So, while The Year of Lightning is being prepped for publication this fall, I’m also hard at work on book 2. In examining my creative process, there’s one stage that I realized I’m most fond of. Partly, I enjoy it because it helps me examine the story progression visually and identify areas that need further development or rearrangement. Partly, I also enjoy that it makes my office look like the lair of a semi-sane supervillain as he plots the downfall of his enemies.
Behold, my supervillain-style sticky note timeline!
I used the same process for The Year of Lightning, and it was actually a great way to manage the flow of the story without having to keep all the plot elements in my head.
What about you? If you’re a plotter, what type of outline do you prefer? If you’re a pantser, how much of the story do you have in mind when you sit down to write?
Whatever your process, suit up and get writing!
I like to use a word doc with setting and character lists for each scene along with a few sentences about what happens. I like yours though. I may set up a secret cupboard at work and give the post it method a try!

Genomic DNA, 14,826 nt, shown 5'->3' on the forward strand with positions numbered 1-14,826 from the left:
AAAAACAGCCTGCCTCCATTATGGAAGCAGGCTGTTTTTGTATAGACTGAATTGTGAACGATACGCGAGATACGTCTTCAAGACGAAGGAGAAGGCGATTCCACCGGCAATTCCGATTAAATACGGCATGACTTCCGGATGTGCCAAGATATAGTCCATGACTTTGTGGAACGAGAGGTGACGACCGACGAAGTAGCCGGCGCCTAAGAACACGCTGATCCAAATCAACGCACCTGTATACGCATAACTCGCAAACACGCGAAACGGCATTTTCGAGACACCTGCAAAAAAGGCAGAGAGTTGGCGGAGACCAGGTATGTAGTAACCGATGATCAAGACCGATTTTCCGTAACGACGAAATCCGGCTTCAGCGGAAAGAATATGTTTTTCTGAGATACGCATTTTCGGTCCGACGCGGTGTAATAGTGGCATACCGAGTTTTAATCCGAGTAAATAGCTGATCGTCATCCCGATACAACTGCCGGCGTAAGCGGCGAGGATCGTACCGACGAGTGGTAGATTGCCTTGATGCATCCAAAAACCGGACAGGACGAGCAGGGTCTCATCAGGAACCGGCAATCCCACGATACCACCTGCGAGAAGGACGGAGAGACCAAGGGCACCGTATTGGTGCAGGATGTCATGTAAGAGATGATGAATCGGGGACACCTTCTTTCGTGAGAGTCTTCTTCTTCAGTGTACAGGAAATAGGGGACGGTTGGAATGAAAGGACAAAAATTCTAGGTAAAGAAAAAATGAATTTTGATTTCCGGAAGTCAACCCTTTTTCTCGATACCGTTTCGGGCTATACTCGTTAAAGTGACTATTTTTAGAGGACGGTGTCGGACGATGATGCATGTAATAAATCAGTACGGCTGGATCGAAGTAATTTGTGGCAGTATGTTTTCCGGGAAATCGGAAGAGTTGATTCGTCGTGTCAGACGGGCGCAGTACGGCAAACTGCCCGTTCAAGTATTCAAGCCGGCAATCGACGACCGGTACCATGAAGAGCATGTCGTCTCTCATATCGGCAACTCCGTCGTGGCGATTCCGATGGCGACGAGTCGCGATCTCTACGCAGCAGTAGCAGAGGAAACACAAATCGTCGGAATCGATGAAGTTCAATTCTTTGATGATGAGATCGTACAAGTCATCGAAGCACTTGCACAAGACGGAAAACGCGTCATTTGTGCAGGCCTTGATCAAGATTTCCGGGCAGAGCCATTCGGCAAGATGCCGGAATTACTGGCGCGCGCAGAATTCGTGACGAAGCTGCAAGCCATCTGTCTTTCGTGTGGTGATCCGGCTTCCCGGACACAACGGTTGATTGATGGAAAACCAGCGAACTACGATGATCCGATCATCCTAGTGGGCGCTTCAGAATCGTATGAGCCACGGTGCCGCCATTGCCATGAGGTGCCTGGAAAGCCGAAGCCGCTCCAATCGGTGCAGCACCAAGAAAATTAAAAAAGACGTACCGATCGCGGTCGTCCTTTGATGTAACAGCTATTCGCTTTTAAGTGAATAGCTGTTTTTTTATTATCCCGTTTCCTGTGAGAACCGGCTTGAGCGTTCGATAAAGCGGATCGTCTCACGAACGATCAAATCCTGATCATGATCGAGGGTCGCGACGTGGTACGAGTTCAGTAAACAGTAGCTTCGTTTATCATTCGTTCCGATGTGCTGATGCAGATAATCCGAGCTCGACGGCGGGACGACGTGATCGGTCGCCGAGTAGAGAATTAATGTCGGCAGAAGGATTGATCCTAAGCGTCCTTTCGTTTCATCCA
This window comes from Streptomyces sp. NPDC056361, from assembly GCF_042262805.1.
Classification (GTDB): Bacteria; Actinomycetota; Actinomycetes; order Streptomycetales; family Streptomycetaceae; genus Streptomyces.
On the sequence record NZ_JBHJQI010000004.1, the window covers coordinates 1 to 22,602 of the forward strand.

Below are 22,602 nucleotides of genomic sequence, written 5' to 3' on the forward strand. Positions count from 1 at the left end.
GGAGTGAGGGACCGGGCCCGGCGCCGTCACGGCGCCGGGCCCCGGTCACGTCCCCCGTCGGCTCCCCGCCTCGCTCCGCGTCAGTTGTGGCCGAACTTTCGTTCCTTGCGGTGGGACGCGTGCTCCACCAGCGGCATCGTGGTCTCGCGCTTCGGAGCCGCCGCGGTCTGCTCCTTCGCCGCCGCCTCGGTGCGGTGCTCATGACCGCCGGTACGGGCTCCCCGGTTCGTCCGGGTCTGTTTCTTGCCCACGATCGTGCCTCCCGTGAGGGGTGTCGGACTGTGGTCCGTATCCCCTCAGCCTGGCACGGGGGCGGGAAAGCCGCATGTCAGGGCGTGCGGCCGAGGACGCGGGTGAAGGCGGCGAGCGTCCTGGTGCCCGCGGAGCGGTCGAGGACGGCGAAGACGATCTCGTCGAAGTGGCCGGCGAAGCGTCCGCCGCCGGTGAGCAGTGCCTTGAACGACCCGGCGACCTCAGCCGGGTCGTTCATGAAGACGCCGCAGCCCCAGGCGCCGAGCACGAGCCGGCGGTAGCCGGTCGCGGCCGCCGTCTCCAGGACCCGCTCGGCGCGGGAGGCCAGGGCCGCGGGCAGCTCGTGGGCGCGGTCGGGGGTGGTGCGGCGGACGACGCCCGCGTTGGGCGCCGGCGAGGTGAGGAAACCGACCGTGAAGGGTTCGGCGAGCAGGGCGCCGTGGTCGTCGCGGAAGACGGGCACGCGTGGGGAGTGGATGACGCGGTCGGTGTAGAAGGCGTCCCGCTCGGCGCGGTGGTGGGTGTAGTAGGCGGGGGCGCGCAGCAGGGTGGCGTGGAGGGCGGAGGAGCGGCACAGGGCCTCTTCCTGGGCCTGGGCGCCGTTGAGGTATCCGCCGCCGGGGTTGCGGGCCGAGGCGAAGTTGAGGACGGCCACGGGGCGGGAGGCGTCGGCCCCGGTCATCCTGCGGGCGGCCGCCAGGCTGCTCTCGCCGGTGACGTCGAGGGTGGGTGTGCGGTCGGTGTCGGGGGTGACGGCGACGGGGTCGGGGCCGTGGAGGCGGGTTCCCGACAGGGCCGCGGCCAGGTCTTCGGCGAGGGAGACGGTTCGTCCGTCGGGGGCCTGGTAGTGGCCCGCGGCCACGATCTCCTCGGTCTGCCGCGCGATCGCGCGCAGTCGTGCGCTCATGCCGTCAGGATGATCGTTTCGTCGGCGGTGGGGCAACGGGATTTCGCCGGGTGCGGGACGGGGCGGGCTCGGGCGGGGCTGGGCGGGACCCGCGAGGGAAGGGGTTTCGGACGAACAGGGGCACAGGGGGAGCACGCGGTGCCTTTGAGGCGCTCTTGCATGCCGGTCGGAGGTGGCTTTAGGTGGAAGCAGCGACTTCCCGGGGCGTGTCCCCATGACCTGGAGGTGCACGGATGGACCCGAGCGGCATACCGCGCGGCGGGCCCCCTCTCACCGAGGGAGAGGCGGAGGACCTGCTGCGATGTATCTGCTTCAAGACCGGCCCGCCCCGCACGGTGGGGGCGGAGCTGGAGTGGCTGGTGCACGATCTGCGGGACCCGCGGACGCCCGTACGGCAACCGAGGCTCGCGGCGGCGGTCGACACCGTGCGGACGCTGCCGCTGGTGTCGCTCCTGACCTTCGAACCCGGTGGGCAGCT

I’ve done something similar to your method in the past and it also works. Hope you like the supervillain method!
I use a combination of the hero’s journey and the three act structure. In the past, I used note cards, stuck to a corkboard, much like your sticky note method, but for my newest novel, I’ve begun using scrivener. I’m really digging it as it’s very similar to the corkboard, only I can save it, so I can work three or four stories at once. Given that I use this same method for my short stories, I’m often working on four things at once, so it comes in handy. 🙂
I have Scrivener, but I’m a bit afraid to start using it. I hear that it’s great but can be overwhelming, and right now I just don’t have the time to stop and learn it. Eventually, though, I’ll sit down and start playing around with it.